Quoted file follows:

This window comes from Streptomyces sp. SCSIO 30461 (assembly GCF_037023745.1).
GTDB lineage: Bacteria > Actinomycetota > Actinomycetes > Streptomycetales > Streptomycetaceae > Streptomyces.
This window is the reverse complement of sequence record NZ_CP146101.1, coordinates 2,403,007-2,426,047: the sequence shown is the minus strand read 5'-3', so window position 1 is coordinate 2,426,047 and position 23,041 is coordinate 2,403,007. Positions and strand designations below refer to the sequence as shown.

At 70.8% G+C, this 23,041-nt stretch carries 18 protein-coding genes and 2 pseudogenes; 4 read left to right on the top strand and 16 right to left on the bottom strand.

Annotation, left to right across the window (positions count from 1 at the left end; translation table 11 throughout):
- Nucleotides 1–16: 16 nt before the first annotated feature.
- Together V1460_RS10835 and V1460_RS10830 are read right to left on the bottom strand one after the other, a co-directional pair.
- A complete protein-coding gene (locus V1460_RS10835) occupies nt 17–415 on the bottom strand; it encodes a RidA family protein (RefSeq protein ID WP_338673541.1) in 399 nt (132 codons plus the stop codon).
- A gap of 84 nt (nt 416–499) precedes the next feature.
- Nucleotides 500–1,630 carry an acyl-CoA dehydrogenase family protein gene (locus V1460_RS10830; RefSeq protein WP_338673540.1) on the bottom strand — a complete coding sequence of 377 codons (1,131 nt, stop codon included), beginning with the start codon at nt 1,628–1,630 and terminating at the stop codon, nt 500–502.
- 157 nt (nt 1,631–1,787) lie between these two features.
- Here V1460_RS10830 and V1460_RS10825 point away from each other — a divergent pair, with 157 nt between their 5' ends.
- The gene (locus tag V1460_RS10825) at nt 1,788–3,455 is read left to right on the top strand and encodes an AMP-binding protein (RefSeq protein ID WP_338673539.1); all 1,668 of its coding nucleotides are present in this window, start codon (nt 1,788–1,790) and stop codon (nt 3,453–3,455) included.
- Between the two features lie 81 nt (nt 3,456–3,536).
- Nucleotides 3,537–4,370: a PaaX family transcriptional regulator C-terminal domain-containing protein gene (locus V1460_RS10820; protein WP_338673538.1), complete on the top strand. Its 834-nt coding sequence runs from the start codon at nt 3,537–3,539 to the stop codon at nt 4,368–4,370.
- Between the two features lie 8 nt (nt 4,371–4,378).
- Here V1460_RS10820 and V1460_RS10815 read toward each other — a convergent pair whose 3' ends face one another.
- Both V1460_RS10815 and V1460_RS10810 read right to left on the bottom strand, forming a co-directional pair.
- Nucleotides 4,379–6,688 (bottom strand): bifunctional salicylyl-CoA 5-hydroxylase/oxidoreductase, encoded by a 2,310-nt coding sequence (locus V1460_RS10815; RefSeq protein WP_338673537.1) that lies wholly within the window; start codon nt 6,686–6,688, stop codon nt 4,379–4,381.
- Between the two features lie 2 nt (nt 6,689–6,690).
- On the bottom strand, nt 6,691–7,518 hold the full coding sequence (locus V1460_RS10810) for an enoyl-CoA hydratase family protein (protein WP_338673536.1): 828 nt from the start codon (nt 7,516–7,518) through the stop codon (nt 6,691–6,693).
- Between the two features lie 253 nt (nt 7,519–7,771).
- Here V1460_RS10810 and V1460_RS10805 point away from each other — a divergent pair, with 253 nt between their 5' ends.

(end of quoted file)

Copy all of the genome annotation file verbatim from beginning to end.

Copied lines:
This window comes from Streptomyces sp. SCSIO 30461 (assembly GCF_037023745.1).
GTDB lineage: Bacteria > Actinomycetota > Actinomycetes > Streptomycetales > Streptomycetaceae > Streptomyces.
This window is the reverse complement of sequence record NZ_CP146101.1, coordinates 2,403,007-2,426,047: the sequence shown is the minus strand read 5'-3', so window position 1 is coordinate 2,426,047 and position 23,041 is coordinate 2,403,007. Positions and strand designations below refer to the sequence as shown.

At 70.8% G+C, this 23,041-nt stretch carries 18 protein-coding genes and 2 pseudogenes; 4 read left to right on the top strand and 16 right to left on the bottom strand.

Annotation, left to right across the window (positions count from 1 at the left end; translation table 11 throughout):
- Nucleotides 1–16: 16 nt before the first annotated feature.
- Together V1460_RS10835 and V1460_RS10830 are read right to left on the bottom strand one after the other, a co-directional pair.
- A complete protein-coding gene (locus V1460_RS10835) occupies nt 17–415 on the bottom strand; it encodes a RidA family protein (RefSeq protein ID WP_338673541.1) in 399 nt (132 codons plus the stop codon).
- A gap of 84 nt (nt 416–499) precedes the next feature.
- Nucleotides 500–1,630 carry an acyl-CoA dehydrogenase family protein gene (locus V1460_RS10830; RefSeq protein WP_338673540.1) on the bottom strand — a complete coding sequence of 377 codons (1,131 nt, stop codon included), beginning with the start codon at nt 1,628–1,630 and terminating at the stop codon, nt 500–502.
- 157 nt (nt 1,631–1,787) lie between these two features.
- Here V1460_RS10830 and V1460_RS10825 point away from each other — a divergent pair, with 157 nt between their 5' ends.
- The gene (locus tag V1460_RS10825) at nt 1,788–3,455 is read left to right on the top strand and encodes an AMP-binding protein (RefSeq protein ID WP_338673539.1); all 1,668 of its coding nucleotides are present in this window, start codon (nt 1,788–1,790) and stop codon (nt 3,453–3,455) included.
- Between the two features lie 81 nt (nt 3,456–3,536).
- Nucleotides 3,537–4,370: a PaaX family transcriptional regulator C-terminal domain-containing protein gene (locus V1460_RS10820; protein WP_338673538.1), complete on the top strand. Its 834-nt coding sequence runs from the start codon at nt 3,537–3,539 to the stop codon at nt 4,368–4,370.
- Between the two features lie 8 nt (nt 4,371–4,378).
- Here V1460_RS10820 and V1460_RS10815 read toward each other — a convergent pair whose 3' ends face one another.
- Both V1460_RS10815 and V1460_RS10810 read right to left on the bottom strand, forming a co-directional pair.
- Nucleotides 4,379–6,688 (bottom strand): bifunctional salicylyl-CoA 5-hydroxylase/oxidoreductase, encoded by a 2,310-nt coding sequence (locus V1460_RS10815; RefSeq protein WP_338673537.1) that lies wholly within the window; start codon nt 6,686–6,688, stop codon nt 4,379–4,381.
- Between the two features lie 2 nt (nt 6,689–6,690).
- On the bottom strand, nt 6,691–7,518 hold the full coding sequence (locus V1460_RS10810) for an enoyl-CoA hydratase family protein (protein WP_338673536.1): 828 nt from the start codon (nt 7,516–7,518) through the stop codon (nt 6,691–6,693).
- Between the two features lie 253 nt (nt 7,519–7,771).
- Here V1460_RS10810 and V1460_RS10805 point away from each other — a divergent pair, with 253 nt between their 5' ends.